There’s something about making ingredients from scratch that gives you a better understanding and appreciation of it. For a long time I’ve wanted to try making cheese, partly to see if I could, partly for the bragging rights!
Homemade Paneer was top of my list. It’s one of my favourite cheeses to cook with, and I already have a whole host of recipes to use it up in. I’d also seen several recipes and the process seemed pretty simple.
And simple it is! All you need is milk, acid (in this case lemon juice), heat and pressure and soon you’ll be enjoying your very own Homemade Paneer!
The one tip I will give you for making your paneer is to be patient! The first stage is to bring the milk up to heat without boiling it. Don’t rush that step! Stick the radio on and take some time for you.
Once your cheese is pressing in the fridge , start planning what to use it for. My favourite is a simple Pea and Paneer curry, but I’d urge you to make Tandoori Momos. They’re incredible dumplings stuffed with vegetables and paneer, brushed with a spiced paste which is to die for. Sanjana’s blog Korasoi is a gold mine of delicious vegetarian dishes full of flavour with Indian and East African influences. Go and check it out now!
Recipe: Home-made Paneer (recipe combined from various bits of research)
2L whole fat milk (you need this, not skimmed or semi-skimmed!)
1. In a thick bottomed pan, slowly heat the milk until it starts looking foamy at the edges. This can take up to 40 mins, so be patient and don’t boil it!
2. Turn the heat down, add the juice of 1 lemon and stir for a few minutes. Be patient and keep stirring. You should start to see the curds coming away from the whey in little pieces. If this doesn’t happen, add more lemon juice (for me it took about 1.5 lemons).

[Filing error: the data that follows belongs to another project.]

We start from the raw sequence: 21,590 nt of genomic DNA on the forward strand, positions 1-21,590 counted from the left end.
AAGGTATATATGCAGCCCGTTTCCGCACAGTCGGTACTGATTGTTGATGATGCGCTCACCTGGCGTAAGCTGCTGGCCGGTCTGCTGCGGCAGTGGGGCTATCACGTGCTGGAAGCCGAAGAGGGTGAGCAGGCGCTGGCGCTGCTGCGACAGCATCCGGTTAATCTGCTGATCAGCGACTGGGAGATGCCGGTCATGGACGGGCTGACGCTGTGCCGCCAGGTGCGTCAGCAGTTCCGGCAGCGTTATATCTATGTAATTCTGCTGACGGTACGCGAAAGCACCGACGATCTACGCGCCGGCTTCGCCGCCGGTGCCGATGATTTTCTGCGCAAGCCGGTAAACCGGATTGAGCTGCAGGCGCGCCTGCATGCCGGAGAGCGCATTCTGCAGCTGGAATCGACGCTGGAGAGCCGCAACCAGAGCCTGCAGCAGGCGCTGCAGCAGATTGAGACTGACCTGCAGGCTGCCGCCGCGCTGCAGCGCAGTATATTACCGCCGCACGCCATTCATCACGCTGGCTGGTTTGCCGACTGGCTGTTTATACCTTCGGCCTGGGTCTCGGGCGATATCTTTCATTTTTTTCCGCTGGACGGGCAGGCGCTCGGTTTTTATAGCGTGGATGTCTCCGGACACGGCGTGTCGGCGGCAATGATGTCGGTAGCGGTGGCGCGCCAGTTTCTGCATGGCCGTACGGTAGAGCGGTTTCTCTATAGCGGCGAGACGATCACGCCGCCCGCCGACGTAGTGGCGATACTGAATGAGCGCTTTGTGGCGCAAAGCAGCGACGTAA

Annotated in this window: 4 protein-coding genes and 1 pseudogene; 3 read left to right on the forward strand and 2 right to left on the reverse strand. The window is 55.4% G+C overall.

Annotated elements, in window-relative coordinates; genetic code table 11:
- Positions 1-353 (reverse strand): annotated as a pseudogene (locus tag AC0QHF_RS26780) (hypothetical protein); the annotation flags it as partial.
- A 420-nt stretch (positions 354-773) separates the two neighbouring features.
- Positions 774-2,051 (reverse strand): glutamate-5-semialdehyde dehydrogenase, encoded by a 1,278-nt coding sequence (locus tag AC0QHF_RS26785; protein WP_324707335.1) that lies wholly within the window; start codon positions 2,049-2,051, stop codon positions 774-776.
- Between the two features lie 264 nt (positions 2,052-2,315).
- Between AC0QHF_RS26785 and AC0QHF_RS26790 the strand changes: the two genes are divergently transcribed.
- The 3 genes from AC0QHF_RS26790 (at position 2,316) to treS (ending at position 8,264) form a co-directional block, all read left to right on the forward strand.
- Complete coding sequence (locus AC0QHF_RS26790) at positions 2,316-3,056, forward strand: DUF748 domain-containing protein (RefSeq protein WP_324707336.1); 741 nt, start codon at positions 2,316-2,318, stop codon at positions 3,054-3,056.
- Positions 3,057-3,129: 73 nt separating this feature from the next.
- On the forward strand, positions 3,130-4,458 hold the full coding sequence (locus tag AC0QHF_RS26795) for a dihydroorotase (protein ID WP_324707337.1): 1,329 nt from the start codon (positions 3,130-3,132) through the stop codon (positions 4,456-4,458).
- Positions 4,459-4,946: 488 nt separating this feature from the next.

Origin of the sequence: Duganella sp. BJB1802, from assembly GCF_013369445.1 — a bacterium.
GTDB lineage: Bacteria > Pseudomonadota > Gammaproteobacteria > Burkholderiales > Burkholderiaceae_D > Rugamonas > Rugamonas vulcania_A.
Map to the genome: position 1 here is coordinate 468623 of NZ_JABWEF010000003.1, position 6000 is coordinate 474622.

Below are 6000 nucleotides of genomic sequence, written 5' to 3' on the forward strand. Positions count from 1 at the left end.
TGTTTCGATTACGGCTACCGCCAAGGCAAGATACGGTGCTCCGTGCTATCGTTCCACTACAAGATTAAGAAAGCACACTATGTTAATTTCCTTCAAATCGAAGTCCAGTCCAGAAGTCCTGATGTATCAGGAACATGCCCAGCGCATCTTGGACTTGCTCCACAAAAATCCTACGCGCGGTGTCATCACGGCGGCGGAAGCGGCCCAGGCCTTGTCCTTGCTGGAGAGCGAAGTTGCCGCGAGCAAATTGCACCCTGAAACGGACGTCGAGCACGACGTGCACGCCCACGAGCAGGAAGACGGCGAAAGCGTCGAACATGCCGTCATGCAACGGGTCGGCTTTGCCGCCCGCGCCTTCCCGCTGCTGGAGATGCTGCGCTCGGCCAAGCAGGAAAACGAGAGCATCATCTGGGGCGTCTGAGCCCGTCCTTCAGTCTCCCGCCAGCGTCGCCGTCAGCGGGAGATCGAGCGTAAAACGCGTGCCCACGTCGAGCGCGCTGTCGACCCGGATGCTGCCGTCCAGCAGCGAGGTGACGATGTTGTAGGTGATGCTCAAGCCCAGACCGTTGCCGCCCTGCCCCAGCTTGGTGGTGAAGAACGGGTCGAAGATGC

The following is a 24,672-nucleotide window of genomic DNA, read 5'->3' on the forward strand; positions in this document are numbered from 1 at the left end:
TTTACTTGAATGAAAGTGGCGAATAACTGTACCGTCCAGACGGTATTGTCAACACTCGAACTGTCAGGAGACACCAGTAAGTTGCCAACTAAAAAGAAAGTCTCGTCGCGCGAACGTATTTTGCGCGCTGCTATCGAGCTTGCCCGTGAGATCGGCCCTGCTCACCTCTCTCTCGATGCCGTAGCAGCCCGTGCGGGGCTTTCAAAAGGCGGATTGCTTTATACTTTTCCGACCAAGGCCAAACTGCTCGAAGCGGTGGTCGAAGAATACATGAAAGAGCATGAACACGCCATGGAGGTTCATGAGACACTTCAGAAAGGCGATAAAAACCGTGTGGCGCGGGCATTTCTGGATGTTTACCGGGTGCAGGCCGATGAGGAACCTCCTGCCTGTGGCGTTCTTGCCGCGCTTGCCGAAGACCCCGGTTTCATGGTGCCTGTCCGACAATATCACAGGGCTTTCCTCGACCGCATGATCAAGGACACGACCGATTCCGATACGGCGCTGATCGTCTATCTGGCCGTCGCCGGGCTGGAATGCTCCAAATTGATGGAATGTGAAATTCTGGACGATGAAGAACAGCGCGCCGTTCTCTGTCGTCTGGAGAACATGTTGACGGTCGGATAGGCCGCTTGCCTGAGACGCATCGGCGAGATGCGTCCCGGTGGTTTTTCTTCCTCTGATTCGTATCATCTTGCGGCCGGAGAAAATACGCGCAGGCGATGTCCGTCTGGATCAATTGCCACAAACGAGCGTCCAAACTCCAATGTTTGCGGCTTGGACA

3. Keep stirring until all the milk has separated into curds and whey. Turn off the heat.
4. Place a sieve over a large bowl, and place a large piece of muslin in the sieve.
5. Carefully pour in the curds and whey mix, collecting the whey in the bowl.
6. Put the whey to one side (save it for making bread) and under a cold tap, gently rinse the curds in the cloth to rinse off any remaining whey. Twist the corners together and squeeze as much liquid as you can out. At this point you can add salt, although I think next time I would leave it and add during cooking depending on the use.
7. Put the patty of cheese on a plate, put another plate on top and a weight on top of that (I used a few cans of tomatoes). Now leave in the fridge for an hour to firm up.
8. Use in your favourite recipe. Don’t do as I do and leave it in the cheesecloth – it will stick to it! If you want to use it the next day, pop in a tupperware.
9. The paneer will keep for a few days in the fridge.